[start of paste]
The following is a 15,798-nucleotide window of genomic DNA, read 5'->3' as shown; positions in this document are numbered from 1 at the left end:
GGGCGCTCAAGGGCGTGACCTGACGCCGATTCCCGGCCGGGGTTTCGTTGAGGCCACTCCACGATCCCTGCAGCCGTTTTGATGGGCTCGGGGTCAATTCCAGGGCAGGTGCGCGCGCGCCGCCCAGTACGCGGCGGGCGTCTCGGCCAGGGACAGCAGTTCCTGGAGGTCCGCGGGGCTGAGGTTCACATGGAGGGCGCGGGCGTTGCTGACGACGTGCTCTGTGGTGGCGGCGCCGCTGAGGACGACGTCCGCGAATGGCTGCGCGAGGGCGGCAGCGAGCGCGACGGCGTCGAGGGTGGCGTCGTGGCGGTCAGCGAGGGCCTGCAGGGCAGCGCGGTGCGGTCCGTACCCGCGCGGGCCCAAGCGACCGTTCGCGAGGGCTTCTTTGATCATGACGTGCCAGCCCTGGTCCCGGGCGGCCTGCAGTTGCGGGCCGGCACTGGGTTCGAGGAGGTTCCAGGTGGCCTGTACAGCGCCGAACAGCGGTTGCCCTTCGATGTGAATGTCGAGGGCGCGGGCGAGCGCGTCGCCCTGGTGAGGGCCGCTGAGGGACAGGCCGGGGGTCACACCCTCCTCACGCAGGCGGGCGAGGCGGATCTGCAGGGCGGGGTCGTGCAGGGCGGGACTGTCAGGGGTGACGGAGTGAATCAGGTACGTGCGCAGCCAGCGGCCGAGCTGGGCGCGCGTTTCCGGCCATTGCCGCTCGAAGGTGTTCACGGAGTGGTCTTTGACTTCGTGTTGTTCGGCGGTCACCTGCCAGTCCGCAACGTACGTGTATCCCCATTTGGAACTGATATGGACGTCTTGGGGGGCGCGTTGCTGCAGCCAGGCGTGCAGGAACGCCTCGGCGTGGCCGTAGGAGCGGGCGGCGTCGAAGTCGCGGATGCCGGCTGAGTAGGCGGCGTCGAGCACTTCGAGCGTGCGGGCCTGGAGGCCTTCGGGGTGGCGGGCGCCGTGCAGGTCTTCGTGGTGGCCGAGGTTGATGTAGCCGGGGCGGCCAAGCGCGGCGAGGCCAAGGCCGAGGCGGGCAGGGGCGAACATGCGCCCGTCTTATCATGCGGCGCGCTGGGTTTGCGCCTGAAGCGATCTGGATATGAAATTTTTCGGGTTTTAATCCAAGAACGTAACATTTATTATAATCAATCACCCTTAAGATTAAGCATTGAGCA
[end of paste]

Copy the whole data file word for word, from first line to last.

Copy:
The following is a 15,798-nucleotide window of genomic DNA, read 5'->3' as shown; positions in this document are numbered from 1 at the left end:
GGGCGCTCAAGGGCGTGACCTGACGCCGATTCCCGGCCGGGGTTTCGTTGAGGCCACTCCACGATCCCTGCAGCCGTTTTGATGGGCTCGGGGTCAATTCCAGGGCAGGTGCGCGCGCGCCGCCCAGTACGCGGCGGGCGTCTCGGCCAGGGACAGCAGTTCCTGGAGGTCCGCGGGGCTGAGGTTCACATGGAGGGCGCGGGCGTTGCTGACGACGTGCTCTGTGGTGGCGGCGCCGCTGAGGACGACGTCCGCGAATGGCTGCGCGAGGGCGGCAGCGAGCGCGACGGCGTCGAGGGTGGCGTCGTGGCGGTCAGCGAGGGCCTGCAGGGCAGCGCGGTGCGGTCCGTACCCGCGCGGGCCCAAGCGACCGTTCGCGAGGGCTTCTTTGATCATGACGTGCCAGCCCTGGTCCCGGGCGGCCTGCAGTTGCGGGCCGGCACTGGGTTCGAGGAGGTTCCAGGTGGCCTGTACAGCGCCGAACAGCGGTTGCCCTTCGATGTGAATGTCGAGGGCGCGGGCGAGCGCGTCGCCCTGGTGAGGGCCGCTGAGGGACAGGCCGGGGGTCACACCCTCCTCACGCAGGCGGGCGAGGCGGATCTGCAGGGCGGGGTCGTGCAGGGCGGGACTGTCAGGGGTGACGGAGTGAATCAGGTACGTGCGCAGCCAGCGGCCGAGCTGGGCGCGCGTTTCCGGCCATTGCCGCTCGAAGGTGTTCACGGAGTGGTCTTTGACTTCGTGTTGTTCGGCGGTCACCTGCCAGTCCGCAACGTACGTGTATCCCCATTTGGAACTGATATGGACGTCTTGGGGGGCGCGTTGCTGCAGCCAGGCGTGCAGGAACGCCTCGGCGTGGCCGTAGGAGCGGGCGGCGTCGAAGTCGCGGATGCCGGCTGAGTAGGCGGCGTCGAGCACTTCGAGCGTGCGGGCCTGGAGGCCTTCGGGGTGGCGGGCGCCGTGCAGGTCTTCGTGGTGGCCGAGGTTGATGTAGCCGGGGCGGCCAAGCGCGGCGAGGCCAAGGCCGAGGCGGGCAGGGGCGAACATGCGCCCGTCTTATCATGCGGCGCGCTGGGTTTGCGCCTGAAGCGATCTGGATATGAAATTTTTCGGGTTTTAATCCAAGAACGTAACATTTATTATAATCAATCACCCTTAAGATTAAGCATTGAGCA